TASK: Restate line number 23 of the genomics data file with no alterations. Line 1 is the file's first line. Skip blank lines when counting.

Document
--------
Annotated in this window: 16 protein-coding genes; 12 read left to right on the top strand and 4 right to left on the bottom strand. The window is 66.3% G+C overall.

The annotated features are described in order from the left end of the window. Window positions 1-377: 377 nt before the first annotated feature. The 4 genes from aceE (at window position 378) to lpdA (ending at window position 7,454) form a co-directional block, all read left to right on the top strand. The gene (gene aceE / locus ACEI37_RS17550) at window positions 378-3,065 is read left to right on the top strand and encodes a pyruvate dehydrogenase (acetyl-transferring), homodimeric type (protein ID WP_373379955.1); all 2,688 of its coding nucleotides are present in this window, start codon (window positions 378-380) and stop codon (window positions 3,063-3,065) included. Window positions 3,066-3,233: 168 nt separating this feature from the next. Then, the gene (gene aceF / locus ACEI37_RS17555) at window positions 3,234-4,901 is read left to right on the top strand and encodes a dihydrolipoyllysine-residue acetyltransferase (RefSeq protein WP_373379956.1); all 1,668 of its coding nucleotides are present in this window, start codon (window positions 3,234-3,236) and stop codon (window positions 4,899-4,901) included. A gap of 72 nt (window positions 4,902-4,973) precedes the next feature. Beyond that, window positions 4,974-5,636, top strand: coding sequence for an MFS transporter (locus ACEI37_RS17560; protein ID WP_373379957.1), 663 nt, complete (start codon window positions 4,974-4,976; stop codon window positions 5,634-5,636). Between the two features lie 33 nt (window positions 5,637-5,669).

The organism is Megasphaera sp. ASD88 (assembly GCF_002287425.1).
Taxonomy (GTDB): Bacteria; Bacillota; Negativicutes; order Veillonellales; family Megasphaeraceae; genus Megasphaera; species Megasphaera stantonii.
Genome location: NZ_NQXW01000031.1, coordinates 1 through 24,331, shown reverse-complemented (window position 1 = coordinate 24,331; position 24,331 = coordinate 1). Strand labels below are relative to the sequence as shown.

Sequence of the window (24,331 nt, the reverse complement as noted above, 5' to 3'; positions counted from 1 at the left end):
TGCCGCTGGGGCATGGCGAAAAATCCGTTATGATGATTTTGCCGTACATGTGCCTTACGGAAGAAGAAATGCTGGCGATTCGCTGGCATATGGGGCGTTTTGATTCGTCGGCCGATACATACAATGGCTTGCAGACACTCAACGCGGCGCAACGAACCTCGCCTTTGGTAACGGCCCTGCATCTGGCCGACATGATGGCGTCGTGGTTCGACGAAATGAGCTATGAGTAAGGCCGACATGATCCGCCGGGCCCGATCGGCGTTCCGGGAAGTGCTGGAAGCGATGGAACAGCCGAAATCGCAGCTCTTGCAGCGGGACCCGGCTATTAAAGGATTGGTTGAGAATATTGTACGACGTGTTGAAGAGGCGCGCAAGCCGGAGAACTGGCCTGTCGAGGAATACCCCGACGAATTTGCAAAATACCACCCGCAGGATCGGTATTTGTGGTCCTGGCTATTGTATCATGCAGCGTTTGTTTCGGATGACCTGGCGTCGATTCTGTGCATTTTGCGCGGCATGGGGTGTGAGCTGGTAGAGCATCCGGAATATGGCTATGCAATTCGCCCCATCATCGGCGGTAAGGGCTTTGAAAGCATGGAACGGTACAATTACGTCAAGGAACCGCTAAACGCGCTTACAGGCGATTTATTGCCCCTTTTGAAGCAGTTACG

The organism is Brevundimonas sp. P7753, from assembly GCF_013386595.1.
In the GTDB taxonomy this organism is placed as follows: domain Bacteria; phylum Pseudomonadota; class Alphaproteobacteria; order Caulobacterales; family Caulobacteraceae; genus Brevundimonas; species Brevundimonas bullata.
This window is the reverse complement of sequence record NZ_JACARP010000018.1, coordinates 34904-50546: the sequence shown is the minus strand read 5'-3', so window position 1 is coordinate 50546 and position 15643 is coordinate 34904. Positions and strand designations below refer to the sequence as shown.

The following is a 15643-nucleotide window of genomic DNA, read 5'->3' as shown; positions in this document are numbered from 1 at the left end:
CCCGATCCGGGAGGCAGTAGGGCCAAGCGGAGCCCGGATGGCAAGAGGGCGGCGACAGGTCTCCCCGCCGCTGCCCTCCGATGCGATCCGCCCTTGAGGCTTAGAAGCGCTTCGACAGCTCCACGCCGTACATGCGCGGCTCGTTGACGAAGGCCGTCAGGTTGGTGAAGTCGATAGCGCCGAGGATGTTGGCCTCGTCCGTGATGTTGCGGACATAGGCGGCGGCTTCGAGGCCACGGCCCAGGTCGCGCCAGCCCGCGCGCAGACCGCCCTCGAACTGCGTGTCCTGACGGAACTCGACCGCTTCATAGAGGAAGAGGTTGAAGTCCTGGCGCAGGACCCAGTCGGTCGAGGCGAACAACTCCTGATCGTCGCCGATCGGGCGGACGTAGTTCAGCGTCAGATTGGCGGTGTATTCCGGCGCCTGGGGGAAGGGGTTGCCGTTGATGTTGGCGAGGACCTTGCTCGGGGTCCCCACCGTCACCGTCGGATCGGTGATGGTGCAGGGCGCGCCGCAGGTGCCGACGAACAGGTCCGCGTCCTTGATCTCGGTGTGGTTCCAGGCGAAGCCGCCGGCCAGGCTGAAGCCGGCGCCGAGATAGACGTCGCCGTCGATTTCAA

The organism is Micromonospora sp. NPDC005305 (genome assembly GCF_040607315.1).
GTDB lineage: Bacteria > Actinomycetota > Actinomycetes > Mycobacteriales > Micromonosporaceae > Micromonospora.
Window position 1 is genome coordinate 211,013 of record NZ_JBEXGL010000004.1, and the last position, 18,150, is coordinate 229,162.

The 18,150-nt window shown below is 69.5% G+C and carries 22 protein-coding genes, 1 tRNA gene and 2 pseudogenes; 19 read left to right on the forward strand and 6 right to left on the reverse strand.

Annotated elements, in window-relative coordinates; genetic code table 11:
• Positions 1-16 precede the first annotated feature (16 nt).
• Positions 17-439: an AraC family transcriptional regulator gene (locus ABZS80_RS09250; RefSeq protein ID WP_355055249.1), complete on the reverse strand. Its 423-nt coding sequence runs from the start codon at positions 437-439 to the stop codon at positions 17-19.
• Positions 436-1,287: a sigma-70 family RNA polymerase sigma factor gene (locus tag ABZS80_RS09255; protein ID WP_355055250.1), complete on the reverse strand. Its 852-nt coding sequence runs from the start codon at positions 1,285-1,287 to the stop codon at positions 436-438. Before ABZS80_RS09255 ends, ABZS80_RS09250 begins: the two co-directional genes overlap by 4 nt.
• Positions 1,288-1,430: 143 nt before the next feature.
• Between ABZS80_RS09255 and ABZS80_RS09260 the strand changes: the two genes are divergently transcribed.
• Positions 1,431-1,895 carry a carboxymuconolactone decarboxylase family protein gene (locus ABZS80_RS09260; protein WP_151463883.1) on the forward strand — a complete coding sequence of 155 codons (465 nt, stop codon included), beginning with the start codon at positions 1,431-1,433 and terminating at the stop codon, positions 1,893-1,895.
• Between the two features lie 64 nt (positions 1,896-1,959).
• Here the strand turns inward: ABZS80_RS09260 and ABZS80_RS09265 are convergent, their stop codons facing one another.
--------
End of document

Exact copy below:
• Positions 1,431-1,895 carry a carboxymuconolactone decarboxylase family protein gene (locus ABZS80_RS09260; protein WP_151463883.1) on the forward strand — a complete coding sequence of 155 codons (465 nt, stop codon included), beginning with the start codon at positions 1,431-1,433 and terminating at the stop codon, positions 1,893-1,895.